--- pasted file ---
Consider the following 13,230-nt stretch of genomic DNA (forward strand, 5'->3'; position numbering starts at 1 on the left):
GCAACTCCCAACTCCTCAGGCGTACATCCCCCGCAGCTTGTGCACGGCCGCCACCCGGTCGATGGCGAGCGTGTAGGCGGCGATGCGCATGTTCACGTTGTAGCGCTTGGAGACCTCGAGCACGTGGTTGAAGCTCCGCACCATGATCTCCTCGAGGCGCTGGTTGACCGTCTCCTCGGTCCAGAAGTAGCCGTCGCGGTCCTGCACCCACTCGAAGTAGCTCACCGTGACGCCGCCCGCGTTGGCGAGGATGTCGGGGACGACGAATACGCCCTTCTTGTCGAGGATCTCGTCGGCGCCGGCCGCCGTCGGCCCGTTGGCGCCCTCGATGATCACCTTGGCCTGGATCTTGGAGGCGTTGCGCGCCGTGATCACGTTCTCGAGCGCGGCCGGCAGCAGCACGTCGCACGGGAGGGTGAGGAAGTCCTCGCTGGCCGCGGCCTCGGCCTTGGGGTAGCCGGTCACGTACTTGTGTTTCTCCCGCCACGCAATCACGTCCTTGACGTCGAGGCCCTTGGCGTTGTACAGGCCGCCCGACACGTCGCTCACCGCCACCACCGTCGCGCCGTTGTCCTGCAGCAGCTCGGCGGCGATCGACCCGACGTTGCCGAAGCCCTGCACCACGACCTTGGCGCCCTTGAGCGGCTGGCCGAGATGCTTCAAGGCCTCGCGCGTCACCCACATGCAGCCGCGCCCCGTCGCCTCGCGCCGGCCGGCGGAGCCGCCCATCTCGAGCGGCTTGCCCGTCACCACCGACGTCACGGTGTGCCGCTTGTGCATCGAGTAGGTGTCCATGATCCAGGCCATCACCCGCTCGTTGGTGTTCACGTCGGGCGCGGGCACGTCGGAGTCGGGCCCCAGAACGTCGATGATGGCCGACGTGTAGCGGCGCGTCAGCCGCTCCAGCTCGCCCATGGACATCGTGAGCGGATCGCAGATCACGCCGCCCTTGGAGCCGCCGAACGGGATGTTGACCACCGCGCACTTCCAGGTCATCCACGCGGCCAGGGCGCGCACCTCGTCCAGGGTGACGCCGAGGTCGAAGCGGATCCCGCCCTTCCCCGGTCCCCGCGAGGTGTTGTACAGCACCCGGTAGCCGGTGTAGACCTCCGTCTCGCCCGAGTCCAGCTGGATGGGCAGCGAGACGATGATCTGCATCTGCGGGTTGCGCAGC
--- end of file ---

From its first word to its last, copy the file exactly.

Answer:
Consider the following 13,230-nt stretch of genomic DNA (forward strand, 5'->3'; position numbering starts at 1 on the left):
GCAACTCCCAACTCCTCAGGCGTACATCCCCCGCAGCTTGTGCACGGCCGCCACCCGGTCGATGGCGAGCGTGTAGGCGGCGATGCGCATGTTCACGTTGTAGCGCTTGGAGACCTCGAGCACGTGGTTGAAGCTCCGCACCATGATCTCCTCGAGGCGCTGGTTGACCGTCTCCTCGGTCCAGAAGTAGCCGTCGCGGTCCTGCACCCACTCGAAGTAGCTCACCGTGACGCCGCCCGCGTTGGCGAGGATGTCGGGGACGACGAATACGCCCTTCTTGTCGAGGATCTCGTCGGCGCCGGCCGCCGTCGGCCCGTTGGCGCCCTCGATGATCACCTTGGCCTGGATCTTGGAGGCGTTGCGCGCCGTGATCACGTTCTCGAGCGCGGCCGGCAGCAGCACGTCGCACGGGAGGGTGAGGAAGTCCTCGCTGGCCGCGGCCTCGGCCTTGGGGTAGCCGGTCACGTACTTGTGTTTCTCCCGCCACGCAATCACGTCCTTGACGTCGAGGCCCTTGGCGTTGTACAGGCCGCCCGACACGTCGCTCACCGCCACCACCGTCGCGCCGTTGTCCTGCAGCAGCTCGGCGGCGATCGACCCGACGTTGCCGAAGCCCTGCACCACGACCTTGGCGCCCTTGAGCGGCTGGCCGAGATGCTTCAAGGCCTCGCGCGTCACCCACATGCAGCCGCGCCCCGTCGCCTCGCGCCGGCCGGCGGAGCCGCCCATCTCGAGCGGCTTGCCCGTCACCACCGACGTCACGGTGTGCCGCTTGTGCATCGAGTAGGTGTCCATGATCCAGGCCATCACCCGCTCGTTGGTGTTCACGTCGGGCGCGGGCACGTCGGAGTCGGGCCCCAGAACGTCGATGATGGCCGACGTGTAGCGGCGCGTCAGCCGCTCCAGCTCGCCCATGGACATCGTGAGCGGATCGCAGATCACGCCGCCCTTGGAGCCGCCGAACGGGATGTTGACCACCGCGCACTTCCAGGTCATCCACGCGGCCAGGGCGCGCACCTCGTCCAGGGTGACGCCGAGGTCGAAGCGGATCCCGCCCTTCCCCGGTCCCCGCGAGGTGTTGTACAGCACCCGGTAGCCGGTGTAGACCTCCGTCTCGCCCGAGTCCAGCTGGATGGGCAGCGAGACGATGATCTGCATCTGCGGGTTGCGCAGC